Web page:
Crud, I forgot

Okay, I’m two and a half hours too late to mark the anniversary, but I might as well say it anyway: Dorothy Arnold, the Charley Project’s oldest case, has now been missing for one hundred years. The daughter of a wealthy perfume importer, Dorothy disappeared on December 12, 1910. She would be 125 years old if she were still alive today, which of course she is not. I don’t think she was alive in 1911 for that matter.

The next oldest case is Robert Dunbar from 1912. He’s followed by Charles Whittlesey in 1921.

13 thoughts on “Crud, I forgot

  1. juno December 13, 2010 / 12:47 pm

    I’m confused. According to the Charley profile, Robert Dunbar didn’t disappear eleven and a half years after Dorothy, but only one and a half – he disappeared in 1912, not 1922. Or am I misunderstanding your words?

    • Meaghan December 13, 2010 / 12:49 pm

      Gah, you are so right. Just goes to show I can’t do math at 2:35 a.m. *fixes post*

      • juno December 13, 2010 / 12:55 pm

        No worries – I am math-challenged at EVERY hour of the day! 😀

  2. elisabeth December 13, 2010 / 9:09 pm

    What do you think happened to her? I would say either suicide or a botched abortion, but I can’t imagine someone on her way to do either thing would run errands. Maybe someone she knew abducted and murdered her? I suppose she could have been killed by a stranger, too, but an abduction like this would be hard to pull off in the middle of the day even now, let alone in 1910.

    • Meaghan December 13, 2010 / 9:10 pm

      No idea. There are so many different theories to choose from here.

    • forthelost December 14, 2010 / 1:33 pm

      She couldn’t handle human life and turned into a bird.

      (I’m joking, but this really was one of the tips police got after she vanished.)

  3. Princess Shantae December 13, 2010 / 10:13 pm

    In those days ladies like Dorothy probably wouldn’t even speak to a man they hadn’t been introduced to yet. That kinda rules out her going off with somebody she didn’t know. Suicidal people sometimes do strange things, like run their errands or clean their house or whatever before they do it so her doing her errands doesn’t realy mean much. If she was going to try for an abortion she would expect to live so why not do her errands first?

    • Vanessa December 14, 2010 / 5:25 am

      Who knows what happened to her, but you’re right about the not speaking to strangers theory, and I’m really going on the abortion theory. Abortion was illegal and highly risky in those days, so maybe that’s what happened. And she may have been suicidal, but of course we don’t know her mental health background. We’ll be thinking about what happened to her forever.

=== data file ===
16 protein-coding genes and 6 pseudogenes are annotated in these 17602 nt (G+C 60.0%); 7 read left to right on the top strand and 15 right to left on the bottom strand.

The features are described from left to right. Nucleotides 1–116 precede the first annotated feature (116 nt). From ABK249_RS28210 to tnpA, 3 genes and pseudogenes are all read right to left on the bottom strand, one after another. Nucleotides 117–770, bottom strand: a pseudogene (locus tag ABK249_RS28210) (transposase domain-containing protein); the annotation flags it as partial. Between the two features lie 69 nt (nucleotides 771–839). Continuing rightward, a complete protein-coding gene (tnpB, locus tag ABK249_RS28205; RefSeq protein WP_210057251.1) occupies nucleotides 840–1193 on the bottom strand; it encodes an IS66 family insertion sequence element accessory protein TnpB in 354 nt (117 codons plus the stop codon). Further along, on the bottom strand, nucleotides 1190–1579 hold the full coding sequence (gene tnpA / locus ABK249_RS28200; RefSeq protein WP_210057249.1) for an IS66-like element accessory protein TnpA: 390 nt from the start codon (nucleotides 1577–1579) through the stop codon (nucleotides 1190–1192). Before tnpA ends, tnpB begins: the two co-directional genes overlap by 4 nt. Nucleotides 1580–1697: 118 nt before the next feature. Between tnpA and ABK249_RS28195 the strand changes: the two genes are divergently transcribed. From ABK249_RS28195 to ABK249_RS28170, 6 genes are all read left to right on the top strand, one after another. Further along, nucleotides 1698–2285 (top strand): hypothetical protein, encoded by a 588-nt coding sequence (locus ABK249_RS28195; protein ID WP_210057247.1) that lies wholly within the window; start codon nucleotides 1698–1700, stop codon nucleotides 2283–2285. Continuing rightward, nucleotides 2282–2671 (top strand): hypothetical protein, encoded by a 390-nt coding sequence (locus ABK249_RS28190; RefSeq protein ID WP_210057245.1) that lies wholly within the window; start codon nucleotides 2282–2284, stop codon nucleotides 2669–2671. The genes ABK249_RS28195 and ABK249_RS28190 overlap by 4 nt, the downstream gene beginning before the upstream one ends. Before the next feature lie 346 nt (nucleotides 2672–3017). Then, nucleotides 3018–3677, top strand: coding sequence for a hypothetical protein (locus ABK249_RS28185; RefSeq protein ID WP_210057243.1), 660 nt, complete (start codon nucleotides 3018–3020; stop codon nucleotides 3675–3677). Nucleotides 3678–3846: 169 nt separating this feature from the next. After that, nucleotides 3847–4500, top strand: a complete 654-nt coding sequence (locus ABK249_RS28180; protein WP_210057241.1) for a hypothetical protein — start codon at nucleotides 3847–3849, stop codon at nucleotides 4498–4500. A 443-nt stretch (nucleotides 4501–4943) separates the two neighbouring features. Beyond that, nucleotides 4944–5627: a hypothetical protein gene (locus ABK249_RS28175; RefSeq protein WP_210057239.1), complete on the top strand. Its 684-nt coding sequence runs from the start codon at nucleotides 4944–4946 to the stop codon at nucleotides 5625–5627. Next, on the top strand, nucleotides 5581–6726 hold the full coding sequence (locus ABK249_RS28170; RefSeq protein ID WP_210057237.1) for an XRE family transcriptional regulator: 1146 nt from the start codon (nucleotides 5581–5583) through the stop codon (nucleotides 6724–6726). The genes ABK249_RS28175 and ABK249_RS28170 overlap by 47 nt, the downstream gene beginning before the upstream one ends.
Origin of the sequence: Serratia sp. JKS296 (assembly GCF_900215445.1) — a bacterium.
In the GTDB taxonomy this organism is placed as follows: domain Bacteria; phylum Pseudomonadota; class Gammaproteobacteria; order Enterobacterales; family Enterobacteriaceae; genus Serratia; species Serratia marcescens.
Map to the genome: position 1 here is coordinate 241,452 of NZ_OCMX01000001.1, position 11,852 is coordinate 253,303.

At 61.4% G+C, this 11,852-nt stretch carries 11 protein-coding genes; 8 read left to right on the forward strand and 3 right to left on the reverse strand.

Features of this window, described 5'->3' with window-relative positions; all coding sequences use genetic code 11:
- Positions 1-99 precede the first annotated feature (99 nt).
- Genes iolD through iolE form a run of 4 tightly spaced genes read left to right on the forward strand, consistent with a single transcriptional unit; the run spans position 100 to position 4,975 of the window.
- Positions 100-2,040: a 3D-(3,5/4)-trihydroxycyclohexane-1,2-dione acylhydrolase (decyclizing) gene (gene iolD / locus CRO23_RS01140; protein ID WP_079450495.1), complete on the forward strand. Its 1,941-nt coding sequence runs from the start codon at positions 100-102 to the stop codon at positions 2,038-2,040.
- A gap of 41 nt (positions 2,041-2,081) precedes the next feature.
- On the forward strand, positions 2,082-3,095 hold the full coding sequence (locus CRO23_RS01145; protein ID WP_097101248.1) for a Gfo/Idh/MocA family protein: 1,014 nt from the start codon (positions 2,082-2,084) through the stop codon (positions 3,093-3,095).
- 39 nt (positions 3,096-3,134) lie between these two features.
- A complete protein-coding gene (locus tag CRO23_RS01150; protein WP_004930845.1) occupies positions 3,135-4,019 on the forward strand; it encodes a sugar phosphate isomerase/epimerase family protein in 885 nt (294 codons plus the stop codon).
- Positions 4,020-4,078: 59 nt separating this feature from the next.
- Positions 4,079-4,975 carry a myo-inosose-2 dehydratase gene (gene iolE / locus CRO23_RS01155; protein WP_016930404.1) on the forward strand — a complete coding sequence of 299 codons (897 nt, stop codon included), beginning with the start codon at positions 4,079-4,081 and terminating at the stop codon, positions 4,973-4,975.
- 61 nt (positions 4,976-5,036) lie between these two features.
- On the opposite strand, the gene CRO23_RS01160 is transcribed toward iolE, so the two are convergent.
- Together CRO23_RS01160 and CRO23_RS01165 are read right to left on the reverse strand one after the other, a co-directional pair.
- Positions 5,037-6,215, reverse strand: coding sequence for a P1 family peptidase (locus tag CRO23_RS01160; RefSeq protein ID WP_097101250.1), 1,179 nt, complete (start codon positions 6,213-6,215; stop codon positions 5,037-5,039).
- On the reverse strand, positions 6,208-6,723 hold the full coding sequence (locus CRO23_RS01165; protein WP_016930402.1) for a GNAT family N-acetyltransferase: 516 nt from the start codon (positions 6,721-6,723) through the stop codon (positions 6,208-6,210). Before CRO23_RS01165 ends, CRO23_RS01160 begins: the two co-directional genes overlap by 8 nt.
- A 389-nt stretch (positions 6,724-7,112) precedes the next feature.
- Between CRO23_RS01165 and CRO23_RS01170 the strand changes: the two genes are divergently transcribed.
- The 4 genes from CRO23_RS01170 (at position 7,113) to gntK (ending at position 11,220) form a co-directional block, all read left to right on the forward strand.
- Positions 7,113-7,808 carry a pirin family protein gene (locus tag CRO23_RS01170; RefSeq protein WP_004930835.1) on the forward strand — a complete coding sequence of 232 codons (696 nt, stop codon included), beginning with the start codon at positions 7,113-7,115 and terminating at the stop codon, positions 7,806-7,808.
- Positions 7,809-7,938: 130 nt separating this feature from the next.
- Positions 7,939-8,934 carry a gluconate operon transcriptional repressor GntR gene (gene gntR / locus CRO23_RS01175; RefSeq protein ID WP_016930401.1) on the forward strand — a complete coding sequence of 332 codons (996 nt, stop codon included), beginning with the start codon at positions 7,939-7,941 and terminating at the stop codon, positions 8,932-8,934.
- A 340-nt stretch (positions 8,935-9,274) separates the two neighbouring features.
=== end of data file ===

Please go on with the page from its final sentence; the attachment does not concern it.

• elisabeth December 14, 2010 / 5:35 pm

      I was thinking she wouldn’t have run the errands before the abortion because it’s more stuff to carry to and from the abortionist’s office. On the other hand, I doubt she had much information on what exactly the procedure was — maybe she was thinking of it as one more stop in her day, and not factoring in recovery. Denial can be powerful, too.

      We’ll never know, either way.

  4. Samantha cardwell December 15, 2010 / 1:30 pm

    I thnk im missing shannon marie sherrill fm indiana im in danger & no 1 will helpme

  5. Kat December 15, 2010 / 1:46 pm

    The abortion idea has been kicked around forever, but…why would she have wanted to meet her mother for lunch after? I realize women can be really dumb about their bodies (hell, we have a whole show about it now) but did she really think it would be wham bam and no side effects? Maybe she did. However, in the next breath the case file says they weren’t worried when she didn’t come home that night. I damn well know if someone had stood me up for lunch I’d be real angry. On the other hand, death is a pretty good excuse.

  6. maureen December 15, 2010 / 9:46 pm

    FWIW: as shameful and hidden as it might have been in those days, Dorothy would probably not have had to resort to some back-alley failed medical student for an abortion. She did have friends: perhaps at Bryn Mawr she had heard in whispers of such things; or the wealthy but useless Griscom ‘knew somebody.’ Somebody who could be trusted to keep a secret. It seems unlikely that someone so full of yearning for another, less rigid, and richer life would commit suicide. I like to think that a woman who thought of herself as a stifled artist, living a privileged but dull life, went out to meet destiny: to ‘light out for the territories’, as it were.

  7. Princess Shantae December 16, 2010 / 8:13 am

    Money talked back then just like it does now, and Dorothy had plenty of money.
    I would kinda expect a stifled artist type, especially one that didn’t get the kind of raves she thought she deserved, to be the type who might kill herself. There’s a certain type of artist wannabe that thinks suicide is romantic or artistic. They’re wrong of course but some think you can’t be a good artist unless you’re miserable.

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